That said, what I remember is the focus and care that the chef imparted on every single piece of ingredient, carefully examining each piece before skewering it delicately and keeping a hawk-eye on as he grilled it.

Then the immaculate plating, so delicate and fine. And finally, the taste, of course. Every dish a delight. Really.

Shirosaka Mackerel
What a great start to the meal! The pickled radish was the perfect foil to the grilled (and strong-tasting) mackerel.
Shirosaka Sesame fish
And the memory loss starts with this dish. I know it was oh-so-yummy with the sesame paste but… which kind of white fish was beneath the sauce? Hmm.
Shirosaka Fish with Radish
And another. I simply cannot recall which type of white fish this was. Sorry!
Shirosaka Unagi
Unagi, which I am pretty sure I could smell before it even came to me. Delicious.
Shirosaka Tuna Uni Egg
Mmm… tuna, uni and onsen egg. Mix it all around and enjoy the flavours.
Shirosaka Soup dish
Definitely not just the soup of the day. It was a beef broth with gingko nuts and it was so moreish.
Shirosaka Fish 2
I’m guessing this was the snapper, with crisped scales.
Shirosaka Beef
Asides from the mountain of earthy black truffle shavings, the wagyu beef was, needless to say, out of this world.
Shirosaka Rice
Classic finish with rice, pickles and miso soup. Of course, every element of this basic dish was just that little bit more special.
Shirosaka Dessert
What I notice is that after an intricate and exemplary Japanese fine dining meal, the desserts are usually kept simple. This is Shirosaka’s take on the monaka – a traditional Japanese sweet that normally features red bean paste between two thin crackers made from mochi rice.

We took the wine pairing, and no regrets at all. Enlightening and enjoyable, we never shied away from asking for a little more if there was a particular wine we liked, which Kota-san would happily pour for us.

Kota-san was also very happy to teach us sake noobs about what we were imbibing and in a way, go through the whole sensory experience of pairing with us.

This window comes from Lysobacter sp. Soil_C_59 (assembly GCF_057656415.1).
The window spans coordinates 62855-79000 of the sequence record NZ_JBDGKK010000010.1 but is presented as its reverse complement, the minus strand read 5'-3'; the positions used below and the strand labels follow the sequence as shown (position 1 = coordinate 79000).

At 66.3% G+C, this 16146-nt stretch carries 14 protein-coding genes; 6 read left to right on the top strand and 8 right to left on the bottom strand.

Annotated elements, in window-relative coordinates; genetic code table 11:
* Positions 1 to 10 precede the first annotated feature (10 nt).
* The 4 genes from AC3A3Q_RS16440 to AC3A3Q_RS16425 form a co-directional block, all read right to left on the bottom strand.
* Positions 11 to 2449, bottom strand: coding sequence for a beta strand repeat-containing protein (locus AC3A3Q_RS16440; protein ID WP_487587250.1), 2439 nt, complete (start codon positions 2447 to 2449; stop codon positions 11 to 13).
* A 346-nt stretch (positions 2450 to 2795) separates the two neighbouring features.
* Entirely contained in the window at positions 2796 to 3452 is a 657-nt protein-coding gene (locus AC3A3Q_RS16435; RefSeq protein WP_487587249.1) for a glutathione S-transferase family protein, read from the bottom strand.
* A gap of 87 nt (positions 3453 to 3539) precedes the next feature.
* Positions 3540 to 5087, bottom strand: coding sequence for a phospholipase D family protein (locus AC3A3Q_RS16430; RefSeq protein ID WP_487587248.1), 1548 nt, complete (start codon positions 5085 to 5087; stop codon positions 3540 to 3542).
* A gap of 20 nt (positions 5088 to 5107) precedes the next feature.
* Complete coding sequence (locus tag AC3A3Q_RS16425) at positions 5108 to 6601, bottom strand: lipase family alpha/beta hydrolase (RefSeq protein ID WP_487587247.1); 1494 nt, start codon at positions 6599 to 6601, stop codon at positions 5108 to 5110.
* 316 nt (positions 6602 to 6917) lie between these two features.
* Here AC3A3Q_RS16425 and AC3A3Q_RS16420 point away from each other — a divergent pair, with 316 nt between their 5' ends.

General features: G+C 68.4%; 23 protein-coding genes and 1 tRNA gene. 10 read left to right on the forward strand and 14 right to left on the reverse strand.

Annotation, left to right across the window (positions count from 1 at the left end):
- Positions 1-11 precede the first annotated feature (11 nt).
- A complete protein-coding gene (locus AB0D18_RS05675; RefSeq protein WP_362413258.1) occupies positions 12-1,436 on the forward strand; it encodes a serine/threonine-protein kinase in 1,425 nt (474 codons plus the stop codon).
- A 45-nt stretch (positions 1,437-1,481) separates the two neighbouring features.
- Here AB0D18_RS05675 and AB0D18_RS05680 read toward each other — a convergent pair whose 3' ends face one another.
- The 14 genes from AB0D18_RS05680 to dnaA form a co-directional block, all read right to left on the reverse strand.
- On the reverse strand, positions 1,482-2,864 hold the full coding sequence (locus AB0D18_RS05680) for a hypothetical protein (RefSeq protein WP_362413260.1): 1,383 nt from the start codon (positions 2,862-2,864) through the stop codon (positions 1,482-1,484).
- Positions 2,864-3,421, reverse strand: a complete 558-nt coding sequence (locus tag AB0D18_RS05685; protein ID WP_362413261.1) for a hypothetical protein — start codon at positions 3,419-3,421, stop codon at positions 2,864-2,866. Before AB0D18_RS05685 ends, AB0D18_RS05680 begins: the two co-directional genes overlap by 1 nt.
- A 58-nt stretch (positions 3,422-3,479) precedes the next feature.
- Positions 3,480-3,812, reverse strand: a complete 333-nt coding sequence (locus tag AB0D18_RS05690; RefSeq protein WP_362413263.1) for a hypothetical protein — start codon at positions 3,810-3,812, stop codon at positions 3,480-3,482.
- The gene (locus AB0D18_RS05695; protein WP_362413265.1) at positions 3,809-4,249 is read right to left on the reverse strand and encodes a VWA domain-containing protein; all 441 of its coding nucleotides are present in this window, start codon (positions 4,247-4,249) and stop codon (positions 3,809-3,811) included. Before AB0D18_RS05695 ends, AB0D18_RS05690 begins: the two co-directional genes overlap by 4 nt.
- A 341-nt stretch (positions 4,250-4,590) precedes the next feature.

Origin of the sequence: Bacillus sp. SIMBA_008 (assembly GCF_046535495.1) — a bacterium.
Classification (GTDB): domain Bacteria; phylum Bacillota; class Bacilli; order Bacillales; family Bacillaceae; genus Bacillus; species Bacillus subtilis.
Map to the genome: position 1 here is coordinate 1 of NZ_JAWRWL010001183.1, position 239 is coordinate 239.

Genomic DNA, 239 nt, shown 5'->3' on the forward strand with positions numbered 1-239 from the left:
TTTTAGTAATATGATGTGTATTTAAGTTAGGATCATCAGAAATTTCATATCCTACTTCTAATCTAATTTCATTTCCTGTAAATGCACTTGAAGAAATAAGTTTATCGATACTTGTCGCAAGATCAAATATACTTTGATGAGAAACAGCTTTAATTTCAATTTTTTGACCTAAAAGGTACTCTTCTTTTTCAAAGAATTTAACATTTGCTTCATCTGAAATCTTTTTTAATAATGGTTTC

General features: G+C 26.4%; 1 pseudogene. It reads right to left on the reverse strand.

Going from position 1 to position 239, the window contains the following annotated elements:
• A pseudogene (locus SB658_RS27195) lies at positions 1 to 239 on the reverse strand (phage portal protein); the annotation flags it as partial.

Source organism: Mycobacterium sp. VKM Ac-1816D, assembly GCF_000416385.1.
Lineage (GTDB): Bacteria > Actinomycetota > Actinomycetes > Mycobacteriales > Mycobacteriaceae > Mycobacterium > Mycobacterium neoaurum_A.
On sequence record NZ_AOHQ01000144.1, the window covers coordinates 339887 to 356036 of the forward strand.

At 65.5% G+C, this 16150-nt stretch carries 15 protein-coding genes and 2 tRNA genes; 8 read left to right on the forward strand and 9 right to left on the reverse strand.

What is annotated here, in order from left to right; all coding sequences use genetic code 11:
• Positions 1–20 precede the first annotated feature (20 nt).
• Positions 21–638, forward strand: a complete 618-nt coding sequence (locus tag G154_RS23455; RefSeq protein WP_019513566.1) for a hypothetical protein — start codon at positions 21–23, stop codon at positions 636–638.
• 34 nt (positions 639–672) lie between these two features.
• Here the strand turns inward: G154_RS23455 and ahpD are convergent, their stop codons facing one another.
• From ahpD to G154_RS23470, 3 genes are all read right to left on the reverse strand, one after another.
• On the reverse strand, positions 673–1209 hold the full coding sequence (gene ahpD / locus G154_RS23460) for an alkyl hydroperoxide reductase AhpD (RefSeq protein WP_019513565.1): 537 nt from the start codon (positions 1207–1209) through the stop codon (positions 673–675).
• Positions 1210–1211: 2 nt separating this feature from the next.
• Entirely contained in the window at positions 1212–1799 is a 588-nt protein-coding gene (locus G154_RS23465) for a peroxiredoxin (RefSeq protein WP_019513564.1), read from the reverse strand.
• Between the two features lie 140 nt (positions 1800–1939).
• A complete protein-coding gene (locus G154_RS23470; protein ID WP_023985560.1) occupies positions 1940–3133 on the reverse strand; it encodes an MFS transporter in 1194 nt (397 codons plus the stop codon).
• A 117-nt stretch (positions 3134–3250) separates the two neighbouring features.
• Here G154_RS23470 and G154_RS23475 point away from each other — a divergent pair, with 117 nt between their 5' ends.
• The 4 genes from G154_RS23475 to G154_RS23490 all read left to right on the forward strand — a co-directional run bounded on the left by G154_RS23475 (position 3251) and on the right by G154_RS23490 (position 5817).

Shirosaka Sake and Chef
Ok ok, not to just show you the handsome chef (again) but to also show you the sake that is, as explained by Kato-san, bottled like a French wine on purpose.

Shirosaka White Wine

Shirosaka Rose Wine

Shirosaka Asahikawa Sake

Shirosaka Japanese Wine

The price:

For the amazing quality, the price you pay is almost unbelievable. My most expensive meal ever was a few years back at another superb restaurant, Takazawa, where I took the wine pairing as well, and ended up paying around $700 per person. After that incident, I told myself I’d consider wine pairing options more carefully in future, as the wine pairing cost at Takazawa was as expensive as the meal itself.

That said, I still count Takazawa as among, if not the most, memorable dining experiences I have had through my years of fine dining. I did not have my blog up when I dined there in 2013, so unable to share, but it’s a definite must-do, if you are so-inclined, at least once.

At Shirosaka though, together with wine pairing, it was around ¥18,500 (S$250) per person.

Despite the fact that I hardly return to restaurants since I want to save my gastro budget for new places, Shirosaka is one place I’d gladly go back to when I am in Tokyo.


Address: 6-3-9, Akasaka, Minato-ku, Tokyo

(1 minute walk from exit No.6 of [Akasaka Station] on Tokyo Metro Chiyoda Line)

Contact: +81 50-2018-0254

Opening Hours:

Weekdays, Saturday, National Holidays, Day before National Holidays – 5:30 pm – 2:00 am

Closed Sundays